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Publisher: Ubisoft    Genre: Strategy & War
Min OS X: 10.4

The Settlers 7: Paths To A Kingdom
November 7, 2010 | Jon Carr

Click to enlarge

Gorgeous Visuals On Every Map

Mac OS X: 10.6.3 | CPU: Intel Core 2 Duo Processor | RAM: 2 GB | Hard Disk: 8 GB | Graphics: 256 MB RAM | Singleplayer: 33.6kbit/s upstream | Multiplayer: 128 kbit/s upstream | A permanent connection to the Internet is required at all times

The Settlers 7: Paths to a Kingdom, developed for Mac by TransGaming, was my first experience with Ubisoft's new DRM scheme, as well as their uPlay service which synchronizes your saved games online and gives you access to various game related features. It was also my first Settlers game since The Settlers II all the way back in 1996. Blue Byte Software developed the original Settlers in 1993 and is still at it in 2010 with The Settlers 7: Paths to a Kingdom. I downloaded the digital download and 5.4 gigabytes later I began installing and setting it up. After entering the serial number, creating a uPlay account, and waiting several minutes for patches I started the campaign…and then was greeted by a loss of connection screen which cheerfully told me I would be unable to play until I connected to the server again, but my progress had been saved. Frustrated, I closed the game and played something else instead. The game may or may not set you off to a bad start with its obnoxious DRM - which is really Ubisoft's fault. Instead, hopefully you'll start off being enchanted by the beautiful music and charming visuals the game presents at first sight and sound, as well as the solid strategic mechanics you face later in the campaign and multiplayer.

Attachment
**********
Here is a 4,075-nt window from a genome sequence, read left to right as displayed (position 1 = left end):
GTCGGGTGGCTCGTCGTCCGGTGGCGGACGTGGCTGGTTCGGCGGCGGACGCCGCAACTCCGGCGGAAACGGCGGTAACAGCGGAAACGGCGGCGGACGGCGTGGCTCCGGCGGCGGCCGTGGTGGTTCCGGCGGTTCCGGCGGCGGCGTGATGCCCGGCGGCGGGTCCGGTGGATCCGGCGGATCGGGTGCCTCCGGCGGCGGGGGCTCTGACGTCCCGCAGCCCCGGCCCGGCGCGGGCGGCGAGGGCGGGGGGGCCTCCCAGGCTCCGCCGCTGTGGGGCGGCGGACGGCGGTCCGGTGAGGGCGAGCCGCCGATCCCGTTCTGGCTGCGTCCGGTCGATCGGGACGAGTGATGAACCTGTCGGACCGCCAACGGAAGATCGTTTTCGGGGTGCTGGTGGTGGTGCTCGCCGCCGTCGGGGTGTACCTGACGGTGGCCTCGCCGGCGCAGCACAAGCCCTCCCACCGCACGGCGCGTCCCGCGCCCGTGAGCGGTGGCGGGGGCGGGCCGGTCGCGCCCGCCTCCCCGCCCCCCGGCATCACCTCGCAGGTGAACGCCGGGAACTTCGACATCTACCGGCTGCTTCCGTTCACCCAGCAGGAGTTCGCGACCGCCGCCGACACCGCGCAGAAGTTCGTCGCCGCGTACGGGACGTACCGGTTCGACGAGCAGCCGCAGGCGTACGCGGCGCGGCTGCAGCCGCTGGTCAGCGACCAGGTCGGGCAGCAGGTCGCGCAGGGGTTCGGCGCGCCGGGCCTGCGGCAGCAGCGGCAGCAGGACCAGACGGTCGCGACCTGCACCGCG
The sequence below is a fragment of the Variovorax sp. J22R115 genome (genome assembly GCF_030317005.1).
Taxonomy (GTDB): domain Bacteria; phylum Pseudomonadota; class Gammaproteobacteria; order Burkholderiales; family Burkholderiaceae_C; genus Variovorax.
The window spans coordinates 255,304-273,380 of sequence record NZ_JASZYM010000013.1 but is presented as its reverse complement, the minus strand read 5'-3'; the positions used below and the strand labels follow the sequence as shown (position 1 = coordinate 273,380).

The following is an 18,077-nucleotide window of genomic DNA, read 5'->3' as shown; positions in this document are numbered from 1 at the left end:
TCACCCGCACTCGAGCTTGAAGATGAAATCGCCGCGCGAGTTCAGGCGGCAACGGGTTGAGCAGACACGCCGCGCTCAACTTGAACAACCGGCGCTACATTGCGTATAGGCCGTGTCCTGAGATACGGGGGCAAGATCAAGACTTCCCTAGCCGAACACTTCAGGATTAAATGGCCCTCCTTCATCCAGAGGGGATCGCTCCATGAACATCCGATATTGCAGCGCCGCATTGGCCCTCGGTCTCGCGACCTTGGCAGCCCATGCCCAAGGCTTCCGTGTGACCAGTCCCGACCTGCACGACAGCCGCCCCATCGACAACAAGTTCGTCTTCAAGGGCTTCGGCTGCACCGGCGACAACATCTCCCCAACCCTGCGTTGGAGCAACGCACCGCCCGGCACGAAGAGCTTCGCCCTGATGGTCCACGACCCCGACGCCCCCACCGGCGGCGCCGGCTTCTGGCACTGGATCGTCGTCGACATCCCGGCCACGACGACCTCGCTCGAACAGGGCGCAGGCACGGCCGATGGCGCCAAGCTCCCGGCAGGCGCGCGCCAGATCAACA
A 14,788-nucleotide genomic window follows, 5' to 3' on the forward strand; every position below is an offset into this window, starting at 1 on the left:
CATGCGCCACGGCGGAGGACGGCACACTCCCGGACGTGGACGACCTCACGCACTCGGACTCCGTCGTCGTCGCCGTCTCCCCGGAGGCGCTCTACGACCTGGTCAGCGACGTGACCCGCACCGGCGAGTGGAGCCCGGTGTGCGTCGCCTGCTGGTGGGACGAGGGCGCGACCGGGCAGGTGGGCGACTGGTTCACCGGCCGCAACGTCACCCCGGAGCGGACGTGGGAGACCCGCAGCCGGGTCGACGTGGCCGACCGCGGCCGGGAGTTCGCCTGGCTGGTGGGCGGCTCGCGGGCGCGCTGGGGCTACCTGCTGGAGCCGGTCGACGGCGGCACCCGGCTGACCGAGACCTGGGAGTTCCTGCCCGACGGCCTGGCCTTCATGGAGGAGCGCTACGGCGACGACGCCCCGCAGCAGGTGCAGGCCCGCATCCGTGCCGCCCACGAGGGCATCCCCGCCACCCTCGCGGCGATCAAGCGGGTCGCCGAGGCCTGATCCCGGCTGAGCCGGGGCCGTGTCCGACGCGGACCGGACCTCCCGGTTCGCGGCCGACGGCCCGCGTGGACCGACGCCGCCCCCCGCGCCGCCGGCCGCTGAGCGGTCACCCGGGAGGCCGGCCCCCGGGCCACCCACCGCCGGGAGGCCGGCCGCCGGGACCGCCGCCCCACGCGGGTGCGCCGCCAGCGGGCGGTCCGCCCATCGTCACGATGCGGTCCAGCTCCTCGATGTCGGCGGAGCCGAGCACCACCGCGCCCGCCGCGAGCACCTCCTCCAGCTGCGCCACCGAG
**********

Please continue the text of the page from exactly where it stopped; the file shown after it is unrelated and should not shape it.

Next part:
The menu offers you a standard mix of strategy modes: Campaign, Skirmish maps versus the AI, and Multiplayer which also sports a ranked ladder Empire mode. In the campaign you take up the role of the enthusiastic Princess Zoe dispatched by her father to free the land of Tandria from the evil lord Wolvering. The campaign is in essence a long tutorial introducing new buildings, units and strategies as each mission progresses. The simple story is serviceable, if a bit predictable at times. It has adequate voice work told through various colorful storybooks, in-game cutscenes, and pre-rendered clips. Players likely won't feel a strong connection with the characters or storyline, but it's enough of a reason to make it through the campaign once, and it serves as a good primer for Multiplayer.

Everything is in real time, but it still has a slow pace since the game is more of an economic simulation with light war elements. There are no real surprise attacks or ambushes, you can see your enemies at all times and you have no direct control over any single unit. You just direct what you want from your workers and army. This is not necessarily a bad thing, just a different style of strategy from more mainstream titles.


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